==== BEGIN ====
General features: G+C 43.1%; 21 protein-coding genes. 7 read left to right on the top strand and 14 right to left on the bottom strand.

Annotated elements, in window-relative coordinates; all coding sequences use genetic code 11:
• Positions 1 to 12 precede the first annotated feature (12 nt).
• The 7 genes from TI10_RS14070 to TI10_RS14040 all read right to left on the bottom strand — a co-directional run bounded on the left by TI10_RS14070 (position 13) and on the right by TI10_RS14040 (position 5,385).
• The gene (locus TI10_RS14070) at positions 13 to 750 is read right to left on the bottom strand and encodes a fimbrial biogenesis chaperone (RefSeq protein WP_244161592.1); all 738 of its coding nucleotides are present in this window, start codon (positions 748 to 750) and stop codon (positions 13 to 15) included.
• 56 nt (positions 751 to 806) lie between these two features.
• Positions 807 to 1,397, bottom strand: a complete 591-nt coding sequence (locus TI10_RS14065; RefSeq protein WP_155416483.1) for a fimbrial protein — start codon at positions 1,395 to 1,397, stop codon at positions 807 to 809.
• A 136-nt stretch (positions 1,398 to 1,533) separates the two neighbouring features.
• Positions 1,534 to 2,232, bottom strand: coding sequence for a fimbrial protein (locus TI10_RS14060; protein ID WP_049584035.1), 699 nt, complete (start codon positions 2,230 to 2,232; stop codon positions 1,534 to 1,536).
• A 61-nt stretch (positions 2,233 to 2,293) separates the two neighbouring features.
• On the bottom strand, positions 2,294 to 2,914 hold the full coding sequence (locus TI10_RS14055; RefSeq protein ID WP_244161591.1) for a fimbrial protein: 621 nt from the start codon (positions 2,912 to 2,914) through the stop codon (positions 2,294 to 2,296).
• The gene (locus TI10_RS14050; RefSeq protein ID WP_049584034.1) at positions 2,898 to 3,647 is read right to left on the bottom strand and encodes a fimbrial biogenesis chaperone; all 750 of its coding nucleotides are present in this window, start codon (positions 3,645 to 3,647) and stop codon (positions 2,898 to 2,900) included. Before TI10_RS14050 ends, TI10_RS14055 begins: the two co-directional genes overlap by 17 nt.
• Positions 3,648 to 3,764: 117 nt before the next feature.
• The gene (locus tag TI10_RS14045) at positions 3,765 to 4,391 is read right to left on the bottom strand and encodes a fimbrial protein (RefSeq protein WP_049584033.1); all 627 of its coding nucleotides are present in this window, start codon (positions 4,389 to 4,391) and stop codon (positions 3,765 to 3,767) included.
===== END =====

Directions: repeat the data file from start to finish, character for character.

General features: G+C 43.1%; 21 protein-coding genes. 7 read left to right on the top strand and 14 right to left on the bottom strand.

Annotated elements, in window-relative coordinates; all coding sequences use genetic code 11:
• Positions 1 to 12 precede the first annotated feature (12 nt).
• The 7 genes from TI10_RS14070 to TI10_RS14040 all read right to left on the bottom strand — a co-directional run bounded on the left by TI10_RS14070 (position 13) and on the right by TI10_RS14040 (position 5,385).
• The gene (locus TI10_RS14070) at positions 13 to 750 is read right to left on the bottom strand and encodes a fimbrial biogenesis chaperone (RefSeq protein WP_244161592.1); all 738 of its coding nucleotides are present in this window, start codon (positions 748 to 750) and stop codon (positions 13 to 15) included.
• 56 nt (positions 751 to 806) lie between these two features.
• Positions 807 to 1,397, bottom strand: a complete 591-nt coding sequence (locus TI10_RS14065; RefSeq protein WP_155416483.1) for a fimbrial protein — start codon at positions 1,395 to 1,397, stop codon at positions 807 to 809.
• A 136-nt stretch (positions 1,398 to 1,533) separates the two neighbouring features.
• Positions 1,534 to 2,232, bottom strand: coding sequence for a fimbrial protein (locus TI10_RS14060; protein ID WP_049584035.1), 699 nt, complete (start codon positions 2,230 to 2,232; stop codon positions 1,534 to 1,536).
• A 61-nt stretch (positions 2,233 to 2,293) separates the two neighbouring features.
• On the bottom strand, positions 2,294 to 2,914 hold the full coding sequence (locus TI10_RS14055; RefSeq protein ID WP_244161591.1) for a fimbrial protein: 621 nt from the start codon (positions 2,912 to 2,914) through the stop codon (positions 2,294 to 2,296).
• The gene (locus TI10_RS14050; RefSeq protein ID WP_049584034.1) at positions 2,898 to 3,647 is read right to left on the bottom strand and encodes a fimbrial biogenesis chaperone; all 750 of its coding nucleotides are present in this window, start codon (positions 3,645 to 3,647) and stop codon (positions 2,898 to 2,900) included. Before TI10_RS14050 ends, TI10_RS14055 begins: the two co-directional genes overlap by 17 nt.
• Positions 3,648 to 3,764: 117 nt before the next feature.
• The gene (locus tag TI10_RS14045) at positions 3,765 to 4,391 is read right to left on the bottom strand and encodes a fimbrial protein (RefSeq protein WP_049584033.1); all 627 of its coding nucleotides are present in this window, start codon (positions 4,389 to 4,391) and stop codon (positions 3,765 to 3,767) included.